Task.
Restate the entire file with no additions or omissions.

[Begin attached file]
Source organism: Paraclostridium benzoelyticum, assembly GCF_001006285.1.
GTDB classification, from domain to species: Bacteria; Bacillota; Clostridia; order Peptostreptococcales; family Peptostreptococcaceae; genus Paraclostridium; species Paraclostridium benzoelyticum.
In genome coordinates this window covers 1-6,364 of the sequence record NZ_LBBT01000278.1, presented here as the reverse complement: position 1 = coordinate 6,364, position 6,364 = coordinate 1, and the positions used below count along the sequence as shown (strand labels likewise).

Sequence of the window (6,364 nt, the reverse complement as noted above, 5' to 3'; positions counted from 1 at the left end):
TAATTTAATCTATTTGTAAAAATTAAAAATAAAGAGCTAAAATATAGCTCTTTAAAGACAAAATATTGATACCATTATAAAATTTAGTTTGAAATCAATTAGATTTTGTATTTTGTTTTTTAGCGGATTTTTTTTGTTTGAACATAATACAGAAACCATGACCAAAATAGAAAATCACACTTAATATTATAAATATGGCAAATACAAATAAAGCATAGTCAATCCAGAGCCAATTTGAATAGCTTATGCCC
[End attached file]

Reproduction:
Source organism: Paraclostridium benzoelyticum, assembly GCF_001006285.1.
GTDB classification, from domain to species: Bacteria; Bacillota; Clostridia; order Peptostreptococcales; family Peptostreptococcaceae; genus Paraclostridium; species Paraclostridium benzoelyticum.
In genome coordinates this window covers 1-6,364 of the sequence record NZ_LBBT01000278.1, presented here as the reverse complement: position 1 = coordinate 6,364, position 6,364 = coordinate 1, and the positions used below count along the sequence as shown (strand labels likewise).

Sequence of the window (6,364 nt, the reverse complement as noted above, 5' to 3'; positions counted from 1 at the left end):
TAATTTAATCTATTTGTAAAAATTAAAAATAAAGAGCTAAAATATAGCTCTTTAAAGACAAAATATTGATACCATTATAAAATTTAGTTTGAAATCAATTAGATTTTGTATTTTGTTTTTTAGCGGATTTTTTTTGTTTGAACATAATACAGAAACCATGACCAAAATAGAAAATCACACTTAATATTATAAATATGGCAAATACAAATAAAGCATAGTCAATCCAGAGCCAATTTGAATAGCTTATGCCC